Here's a little bit of Python Code , Will all “Not Available” The entry is replaced by ” Not numbers ”（np.nan）, Then convert the relevant columns to float data type ：
Once the corresponding columns are converted to numbers , We can start to analyze the data .
Although deleting information requires extra care , But for columns with a high percentage of missing values , They are probably meaningless for the training of models . The specific threshold for deleting these columns depends on the problem , For this project , We choose to delete the missing value more than 50％ The column of .
then , We also need to deal with outliers . Those outliers may be due to misspellings or incorrect statistics in data input , Or some extreme values that are not the two reasons mentioned above but are not good for model training . For this project , We're going to use extreme outliers （extreme outliers） The definition of （https://www.itl.nist.gov/div898/handbook/prc/section1/prc16.htm） Come on Handling outliers ：
Exploratory data analysis （EDA）
Now? , We've completed the slightly tedious step of data cleansing . Next, we can explore our data . Exploratory data analysis （EDA） It's a way to analyze a data set to summarize its main features , Usually, visualization is used .
In short ,EDA The goal is to understand what our data can tell us , In order to help us choose and use data features reasonably .
You can see from the chart above that energy star scores （ENERGY STAR Score） The distribution is uneven , The highest 100 Points and minimum points 1 There is a big part of it . However , The energy star score is a percentile , We want to see a unified distribution , Each score is assigned to the same number of buildings .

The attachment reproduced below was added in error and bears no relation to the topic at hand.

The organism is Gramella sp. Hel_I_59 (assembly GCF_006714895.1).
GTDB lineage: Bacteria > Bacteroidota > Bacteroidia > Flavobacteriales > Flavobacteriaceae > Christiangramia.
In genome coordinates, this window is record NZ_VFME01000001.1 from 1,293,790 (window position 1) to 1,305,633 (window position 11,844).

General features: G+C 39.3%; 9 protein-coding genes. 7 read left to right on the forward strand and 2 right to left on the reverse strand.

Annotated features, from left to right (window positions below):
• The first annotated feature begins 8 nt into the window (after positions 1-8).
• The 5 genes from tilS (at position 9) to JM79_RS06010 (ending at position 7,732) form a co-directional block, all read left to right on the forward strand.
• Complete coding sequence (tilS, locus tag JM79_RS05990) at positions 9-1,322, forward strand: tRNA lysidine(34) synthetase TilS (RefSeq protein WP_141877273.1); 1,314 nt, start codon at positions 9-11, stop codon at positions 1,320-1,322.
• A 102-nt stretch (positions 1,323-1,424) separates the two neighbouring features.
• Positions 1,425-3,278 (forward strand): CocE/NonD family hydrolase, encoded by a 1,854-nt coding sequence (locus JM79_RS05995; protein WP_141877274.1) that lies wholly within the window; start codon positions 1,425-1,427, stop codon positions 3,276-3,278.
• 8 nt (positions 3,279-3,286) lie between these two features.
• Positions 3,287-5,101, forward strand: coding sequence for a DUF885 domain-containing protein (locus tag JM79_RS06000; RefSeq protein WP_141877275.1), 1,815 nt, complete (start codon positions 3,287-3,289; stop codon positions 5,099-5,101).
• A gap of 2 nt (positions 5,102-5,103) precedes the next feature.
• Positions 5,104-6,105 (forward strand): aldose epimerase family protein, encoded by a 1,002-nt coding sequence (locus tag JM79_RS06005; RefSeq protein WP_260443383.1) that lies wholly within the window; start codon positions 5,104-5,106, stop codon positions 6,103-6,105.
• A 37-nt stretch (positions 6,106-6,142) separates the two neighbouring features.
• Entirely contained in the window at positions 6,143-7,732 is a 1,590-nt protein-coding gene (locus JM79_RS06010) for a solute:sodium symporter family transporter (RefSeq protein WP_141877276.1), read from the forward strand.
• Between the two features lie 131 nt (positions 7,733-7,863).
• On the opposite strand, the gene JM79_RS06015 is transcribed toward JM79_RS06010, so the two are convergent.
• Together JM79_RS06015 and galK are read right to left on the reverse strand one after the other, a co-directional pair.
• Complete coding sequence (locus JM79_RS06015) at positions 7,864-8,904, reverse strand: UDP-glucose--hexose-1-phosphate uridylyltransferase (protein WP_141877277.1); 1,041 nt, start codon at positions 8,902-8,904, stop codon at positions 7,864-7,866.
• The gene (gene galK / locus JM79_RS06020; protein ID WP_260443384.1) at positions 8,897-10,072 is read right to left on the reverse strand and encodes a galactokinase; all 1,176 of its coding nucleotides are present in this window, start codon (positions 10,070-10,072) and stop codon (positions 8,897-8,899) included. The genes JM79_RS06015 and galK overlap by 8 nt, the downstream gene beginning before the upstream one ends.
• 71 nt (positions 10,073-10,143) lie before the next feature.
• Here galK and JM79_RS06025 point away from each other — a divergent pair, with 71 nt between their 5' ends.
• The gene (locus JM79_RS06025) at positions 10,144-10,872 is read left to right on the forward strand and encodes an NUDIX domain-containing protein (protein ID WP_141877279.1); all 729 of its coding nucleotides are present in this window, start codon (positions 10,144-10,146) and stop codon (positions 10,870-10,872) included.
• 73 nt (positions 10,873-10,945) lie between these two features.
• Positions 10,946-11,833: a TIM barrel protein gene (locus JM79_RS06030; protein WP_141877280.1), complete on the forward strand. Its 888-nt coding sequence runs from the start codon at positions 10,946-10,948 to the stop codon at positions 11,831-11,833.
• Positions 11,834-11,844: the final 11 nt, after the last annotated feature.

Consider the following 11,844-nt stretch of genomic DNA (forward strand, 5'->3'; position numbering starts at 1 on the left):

If we go back to the definition of the energy star score , We'll see that it's based on “ Self reported energy use ”, This may explain why there are so many very high scores . Asking building owners to report their energy use is like asking students to report their scores on a test , High marks tend to dominate . therefore , This may not be the most objective measure of building energy efficiency .
If we have unlimited free time , We may want to investigate why so many buildings have very high or very low scores , You can even choose these buildings and analyze what they have in common . however , Our goal is just Forecast score , Instead of designing a better building scoring system . therefore , We can note in our report that scores have a suspicious distribution , But our main concern is Score prediction .
Density maps visualize the distribution of individual variables , It can also be seen as a smooth histogram . We can color density maps by category , To see how variables affect distribution . The following code creates a visualization of different building types （ Limited to having more than 100 Building types of data points ） Energy Star score density map of ：